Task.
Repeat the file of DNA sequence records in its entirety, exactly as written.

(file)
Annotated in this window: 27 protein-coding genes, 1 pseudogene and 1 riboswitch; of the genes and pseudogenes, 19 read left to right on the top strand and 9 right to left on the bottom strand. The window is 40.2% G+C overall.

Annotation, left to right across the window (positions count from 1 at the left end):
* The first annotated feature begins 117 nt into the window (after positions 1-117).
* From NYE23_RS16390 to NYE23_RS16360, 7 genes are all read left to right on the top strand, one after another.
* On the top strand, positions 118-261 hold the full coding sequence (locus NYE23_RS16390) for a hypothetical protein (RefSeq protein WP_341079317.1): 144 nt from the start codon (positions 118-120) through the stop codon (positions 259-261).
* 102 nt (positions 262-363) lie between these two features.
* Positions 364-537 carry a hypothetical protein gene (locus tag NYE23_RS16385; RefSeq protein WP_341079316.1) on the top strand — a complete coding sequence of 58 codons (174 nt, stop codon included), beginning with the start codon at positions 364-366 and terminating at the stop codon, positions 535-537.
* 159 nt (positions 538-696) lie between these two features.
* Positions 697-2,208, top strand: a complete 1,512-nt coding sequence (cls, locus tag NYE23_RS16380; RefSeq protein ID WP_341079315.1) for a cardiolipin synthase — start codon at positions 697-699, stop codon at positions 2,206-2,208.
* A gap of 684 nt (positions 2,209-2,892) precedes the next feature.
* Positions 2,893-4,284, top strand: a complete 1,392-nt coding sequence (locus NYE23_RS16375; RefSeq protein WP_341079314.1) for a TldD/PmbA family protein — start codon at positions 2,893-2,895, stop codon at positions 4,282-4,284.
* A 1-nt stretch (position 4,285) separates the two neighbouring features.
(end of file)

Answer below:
Annotated in this window: 27 protein-coding genes, 1 pseudogene and 1 riboswitch; of the genes and pseudogenes, 19 read left to right on the top strand and 9 right to left on the bottom strand. The window is 40.2% G+C overall.

Annotation, left to right across the window (positions count from 1 at the left end):
* The first annotated feature begins 117 nt into the window (after positions 1-117).
* From NYE23_RS16390 to NYE23_RS16360, 7 genes are all read left to right on the top strand, one after another.
* On the top strand, positions 118-261 hold the full coding sequence (locus NYE23_RS16390) for a hypothetical protein (RefSeq protein WP_341079317.1): 144 nt from the start codon (positions 118-120) through the stop codon (positions 259-261).
* 102 nt (positions 262-363) lie between these two features.
* Positions 364-537 carry a hypothetical protein gene (locus tag NYE23_RS16385; RefSeq protein WP_341079316.1) on the top strand — a complete coding sequence of 58 codons (174 nt, stop codon included), beginning with the start codon at positions 364-366 and terminating at the stop codon, positions 535-537.
* 159 nt (positions 538-696) lie between these two features.
* Positions 697-2,208, top strand: a complete 1,512-nt coding sequence (cls, locus tag NYE23_RS16380; RefSeq protein ID WP_341079315.1) for a cardiolipin synthase — start codon at positions 697-699, stop codon at positions 2,206-2,208.
* A gap of 684 nt (positions 2,209-2,892) precedes the next feature.
* Positions 2,893-4,284, top strand: a complete 1,392-nt coding sequence (locus NYE23_RS16375; RefSeq protein WP_341079314.1) for a TldD/PmbA family protein — start codon at positions 2,893-2,895, stop codon at positions 4,282-4,284.
* A 1-nt stretch (position 4,285) separates the two neighbouring features.